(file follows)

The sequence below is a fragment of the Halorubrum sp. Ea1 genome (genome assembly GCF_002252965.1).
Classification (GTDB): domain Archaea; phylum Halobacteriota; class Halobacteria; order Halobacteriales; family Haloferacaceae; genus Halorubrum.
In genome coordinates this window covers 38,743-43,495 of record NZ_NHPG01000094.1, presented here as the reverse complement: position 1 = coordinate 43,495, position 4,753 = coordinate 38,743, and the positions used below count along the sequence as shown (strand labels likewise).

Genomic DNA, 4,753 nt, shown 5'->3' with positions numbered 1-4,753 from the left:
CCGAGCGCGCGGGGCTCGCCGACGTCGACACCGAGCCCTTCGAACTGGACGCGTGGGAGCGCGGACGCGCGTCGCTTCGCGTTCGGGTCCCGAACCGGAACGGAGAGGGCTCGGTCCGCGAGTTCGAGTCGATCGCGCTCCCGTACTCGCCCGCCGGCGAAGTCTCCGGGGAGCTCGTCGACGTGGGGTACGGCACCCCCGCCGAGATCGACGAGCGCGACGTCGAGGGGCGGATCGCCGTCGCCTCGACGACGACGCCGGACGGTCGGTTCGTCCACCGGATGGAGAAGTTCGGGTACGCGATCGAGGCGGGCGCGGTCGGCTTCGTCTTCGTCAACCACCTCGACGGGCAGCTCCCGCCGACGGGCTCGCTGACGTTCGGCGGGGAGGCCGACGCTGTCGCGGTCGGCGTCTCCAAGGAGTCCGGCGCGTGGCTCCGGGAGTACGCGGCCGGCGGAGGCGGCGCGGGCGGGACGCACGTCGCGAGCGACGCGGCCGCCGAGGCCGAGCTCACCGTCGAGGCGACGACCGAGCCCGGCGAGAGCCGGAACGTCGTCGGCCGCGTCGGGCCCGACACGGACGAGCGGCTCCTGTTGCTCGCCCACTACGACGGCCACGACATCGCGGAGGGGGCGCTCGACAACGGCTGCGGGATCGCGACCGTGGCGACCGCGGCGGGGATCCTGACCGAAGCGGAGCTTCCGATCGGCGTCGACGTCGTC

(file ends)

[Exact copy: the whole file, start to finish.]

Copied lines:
The sequence below is a fragment of the Halorubrum sp. Ea1 genome (genome assembly GCF_002252965.1).
Classification (GTDB): domain Archaea; phylum Halobacteriota; class Halobacteria; order Halobacteriales; family Haloferacaceae; genus Halorubrum.
In genome coordinates this window covers 38,743-43,495 of record NZ_NHPG01000094.1, presented here as the reverse complement: position 1 = coordinate 43,495, position 4,753 = coordinate 38,743, and the positions used below count along the sequence as shown (strand labels likewise).

Genomic DNA, 4,753 nt, shown 5'->3' with positions numbered 1-4,753 from the left:
CCGAGCGCGCGGGGCTCGCCGACGTCGACACCGAGCCCTTCGAACTGGACGCGTGGGAGCGCGGACGCGCGTCGCTTCGCGTTCGGGTCCCGAACCGGAACGGAGAGGGCTCGGTCCGCGAGTTCGAGTCGATCGCGCTCCCGTACTCGCCCGCCGGCGAAGTCTCCGGGGAGCTCGTCGACGTGGGGTACGGCACCCCCGCCGAGATCGACGAGCGCGACGTCGAGGGGCGGATCGCCGTCGCCTCGACGACGACGCCGGACGGTCGGTTCGTCCACCGGATGGAGAAGTTCGGGTACGCGATCGAGGCGGGCGCGGTCGGCTTCGTCTTCGTCAACCACCTCGACGGGCAGCTCCCGCCGACGGGCTCGCTGACGTTCGGCGGGGAGGCCGACGCTGTCGCGGTCGGCGTCTCCAAGGAGTCCGGCGCGTGGCTCCGGGAGTACGCGGCCGGCGGAGGCGGCGCGGGCGGGACGCACGTCGCGAGCGACGCGGCCGCCGAGGCCGAGCTCACCGTCGAGGCGACGACCGAGCCCGGCGAGAGCCGGAACGTCGTCGGCCGCGTCGGGCCCGACACGGACGAGCGGCTCCTGTTGCTCGCCCACTACGACGGCCACGACATCGCGGAGGGGGCGCTCGACAACGGCTGCGGGATCGCGACCGTGGCGACCGCGGCGGGGATCCTGACCGAAGCGGAGCTTCCGATCGGCGTCGACGTCGTC